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Antibiotic resistance in Helicobacter pylori

Alba, Claudioa,*; Blanco, Anaa,*; Alarcón, Teresaa,b

Current Opinion in Infectious Diseases: October 2017 - Volume 30 - Issue 5 - p 489–497
doi: 10.1097/QCO.0000000000000396
GASTROINTESTINAL INFECTIONS: Edited by A. Clinton White and Gagandeep Kang

Purpose of review Treatment of Helicobacter pylori is difficult nowadays because of its high resistance. The prevalence and mechanism of resistance, the different methods to detect it and the clinical implication of resistance were addressed in several research papers last year.

Recent findings Clarithromycin-resistant H. pylori has been recognized by the WHO as ‘high priority’, for which new antibiotics are needed. Moreover, the Maastricht consensus recommended, in areas with high resistance, that susceptibility tests should be performed, at least after a treatment failure.

Summary Metronidazole and clarithromycin resistance rates are alarming although they vary among populations. Tetracycline and amoxicillin-resistance are very low in most countries. H. pylori resistance can be detected by phenotypic or by molecular methods. Different break points may be used when performing an antimicrobial susceptibility test, so comparing resistance among different populations is challenging. Genomic techniques open new possibilities in the diagnosis of H. pylori, and the detection of H. pylori and its antimicrobial resistance in faeces is an interesting approach. Eradication rates are dependent on the susceptibility of the strain to metronidazole and clarithromycin, being lower in patients infected with a resistant strain.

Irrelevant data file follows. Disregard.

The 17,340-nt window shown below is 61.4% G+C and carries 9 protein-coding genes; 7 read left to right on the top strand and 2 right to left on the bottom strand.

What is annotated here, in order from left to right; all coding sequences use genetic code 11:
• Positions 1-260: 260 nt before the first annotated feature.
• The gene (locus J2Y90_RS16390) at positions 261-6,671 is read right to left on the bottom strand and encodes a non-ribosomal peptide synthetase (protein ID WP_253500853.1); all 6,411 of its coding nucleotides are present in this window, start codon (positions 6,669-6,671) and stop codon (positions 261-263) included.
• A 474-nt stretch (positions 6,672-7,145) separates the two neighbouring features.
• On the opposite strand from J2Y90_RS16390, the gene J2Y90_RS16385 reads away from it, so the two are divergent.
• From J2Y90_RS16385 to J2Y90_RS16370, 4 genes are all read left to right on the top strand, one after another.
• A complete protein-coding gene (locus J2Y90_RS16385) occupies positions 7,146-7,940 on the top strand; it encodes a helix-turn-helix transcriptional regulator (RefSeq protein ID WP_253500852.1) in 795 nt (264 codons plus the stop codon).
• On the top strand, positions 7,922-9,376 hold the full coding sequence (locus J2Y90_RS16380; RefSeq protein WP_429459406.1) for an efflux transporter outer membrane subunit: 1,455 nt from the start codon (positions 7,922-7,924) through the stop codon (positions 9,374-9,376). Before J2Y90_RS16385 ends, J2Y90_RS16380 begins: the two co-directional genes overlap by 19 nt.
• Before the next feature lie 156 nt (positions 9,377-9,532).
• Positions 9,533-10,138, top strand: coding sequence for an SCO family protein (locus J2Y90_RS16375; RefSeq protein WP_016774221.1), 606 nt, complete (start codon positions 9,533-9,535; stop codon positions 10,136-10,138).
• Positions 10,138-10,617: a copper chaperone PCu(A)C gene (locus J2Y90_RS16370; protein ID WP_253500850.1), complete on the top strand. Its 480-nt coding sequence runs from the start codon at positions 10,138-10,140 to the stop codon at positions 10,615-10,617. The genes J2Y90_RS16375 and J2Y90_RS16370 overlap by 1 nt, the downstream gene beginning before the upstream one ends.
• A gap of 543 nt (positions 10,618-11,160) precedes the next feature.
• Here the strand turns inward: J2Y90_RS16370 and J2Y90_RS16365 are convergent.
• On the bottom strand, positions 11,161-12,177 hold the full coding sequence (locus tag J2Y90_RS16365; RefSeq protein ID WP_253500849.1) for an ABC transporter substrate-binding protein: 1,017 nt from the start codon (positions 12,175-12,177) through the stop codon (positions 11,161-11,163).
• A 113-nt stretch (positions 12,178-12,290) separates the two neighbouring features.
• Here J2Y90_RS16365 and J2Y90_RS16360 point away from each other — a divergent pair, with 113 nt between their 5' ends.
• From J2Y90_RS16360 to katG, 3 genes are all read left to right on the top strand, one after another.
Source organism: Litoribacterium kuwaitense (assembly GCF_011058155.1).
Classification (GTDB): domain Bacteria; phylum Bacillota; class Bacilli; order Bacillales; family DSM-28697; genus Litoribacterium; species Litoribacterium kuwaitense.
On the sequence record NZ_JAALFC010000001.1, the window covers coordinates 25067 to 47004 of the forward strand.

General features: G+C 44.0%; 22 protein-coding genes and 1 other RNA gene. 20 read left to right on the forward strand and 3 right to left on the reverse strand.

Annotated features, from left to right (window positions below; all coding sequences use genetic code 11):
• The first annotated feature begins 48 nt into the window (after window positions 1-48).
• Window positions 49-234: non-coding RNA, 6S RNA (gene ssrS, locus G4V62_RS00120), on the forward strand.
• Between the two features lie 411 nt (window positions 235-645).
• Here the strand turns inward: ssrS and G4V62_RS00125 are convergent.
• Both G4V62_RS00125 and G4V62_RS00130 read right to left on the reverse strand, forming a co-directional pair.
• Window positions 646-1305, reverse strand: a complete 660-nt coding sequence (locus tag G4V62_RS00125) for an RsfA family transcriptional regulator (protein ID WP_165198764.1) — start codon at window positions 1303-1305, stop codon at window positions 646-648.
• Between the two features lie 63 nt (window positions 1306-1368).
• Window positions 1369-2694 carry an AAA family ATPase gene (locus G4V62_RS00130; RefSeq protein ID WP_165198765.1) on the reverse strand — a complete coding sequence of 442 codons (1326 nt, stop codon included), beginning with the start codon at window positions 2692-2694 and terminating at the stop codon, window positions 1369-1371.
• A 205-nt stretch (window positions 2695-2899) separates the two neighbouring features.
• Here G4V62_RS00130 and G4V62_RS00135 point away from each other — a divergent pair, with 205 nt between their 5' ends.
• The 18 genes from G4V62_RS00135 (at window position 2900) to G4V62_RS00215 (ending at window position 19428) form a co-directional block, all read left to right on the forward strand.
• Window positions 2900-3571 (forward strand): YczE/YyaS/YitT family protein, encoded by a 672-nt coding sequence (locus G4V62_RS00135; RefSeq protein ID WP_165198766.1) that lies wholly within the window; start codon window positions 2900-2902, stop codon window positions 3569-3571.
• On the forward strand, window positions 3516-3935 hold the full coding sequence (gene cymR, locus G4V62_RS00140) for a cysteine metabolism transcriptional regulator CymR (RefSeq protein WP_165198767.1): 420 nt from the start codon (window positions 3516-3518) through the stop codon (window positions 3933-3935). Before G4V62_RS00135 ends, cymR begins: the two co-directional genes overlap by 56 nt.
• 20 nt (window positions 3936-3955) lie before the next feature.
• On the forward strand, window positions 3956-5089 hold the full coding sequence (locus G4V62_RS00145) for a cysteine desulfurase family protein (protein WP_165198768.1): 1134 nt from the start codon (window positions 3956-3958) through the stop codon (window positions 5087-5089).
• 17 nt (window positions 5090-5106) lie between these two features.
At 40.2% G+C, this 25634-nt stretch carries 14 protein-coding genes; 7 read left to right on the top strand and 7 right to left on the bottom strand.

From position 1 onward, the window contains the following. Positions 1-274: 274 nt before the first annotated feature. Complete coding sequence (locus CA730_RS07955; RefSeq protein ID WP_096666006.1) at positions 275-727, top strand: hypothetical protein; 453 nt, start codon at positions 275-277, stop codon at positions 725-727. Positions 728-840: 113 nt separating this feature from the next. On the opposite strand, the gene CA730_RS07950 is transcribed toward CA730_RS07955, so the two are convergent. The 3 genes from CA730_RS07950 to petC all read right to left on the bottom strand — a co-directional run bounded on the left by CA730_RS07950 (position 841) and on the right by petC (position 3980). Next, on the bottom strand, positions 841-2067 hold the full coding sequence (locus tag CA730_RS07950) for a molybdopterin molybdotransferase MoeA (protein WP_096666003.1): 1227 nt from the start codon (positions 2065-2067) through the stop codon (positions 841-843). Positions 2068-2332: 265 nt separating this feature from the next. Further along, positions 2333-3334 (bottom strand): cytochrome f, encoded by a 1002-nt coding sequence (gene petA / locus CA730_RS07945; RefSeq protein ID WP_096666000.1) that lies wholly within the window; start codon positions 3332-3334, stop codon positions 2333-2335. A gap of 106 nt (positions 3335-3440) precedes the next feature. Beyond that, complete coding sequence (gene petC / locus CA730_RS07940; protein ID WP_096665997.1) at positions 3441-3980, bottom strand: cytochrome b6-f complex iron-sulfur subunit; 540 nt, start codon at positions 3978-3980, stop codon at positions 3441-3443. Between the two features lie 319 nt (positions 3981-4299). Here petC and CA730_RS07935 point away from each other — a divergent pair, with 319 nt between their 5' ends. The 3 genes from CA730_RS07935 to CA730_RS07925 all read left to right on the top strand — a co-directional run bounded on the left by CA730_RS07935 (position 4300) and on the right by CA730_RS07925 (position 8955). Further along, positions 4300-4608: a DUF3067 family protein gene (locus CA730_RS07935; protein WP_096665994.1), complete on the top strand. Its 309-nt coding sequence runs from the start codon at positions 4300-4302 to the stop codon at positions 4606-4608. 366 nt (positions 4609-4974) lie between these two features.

aDepartment of Microbiology, Hospital Universitario de La Princesa, Instituto de Investigación Sanitaria Princesa

bDepartment of Preventive Medicine, Public Health and Microbiology, Medical School, Autonomous University of Madrid, Madrid, Spain

Correspondence to Teresa Alarcón, Department of Microbiology, Hospital de La Princesa, Instituto de Investigación Sanitaria Princesa, Diego de León 62, 28006 Madrid, Spain. Tel: +34 915 202 317; fax: +914021169; e-mail:

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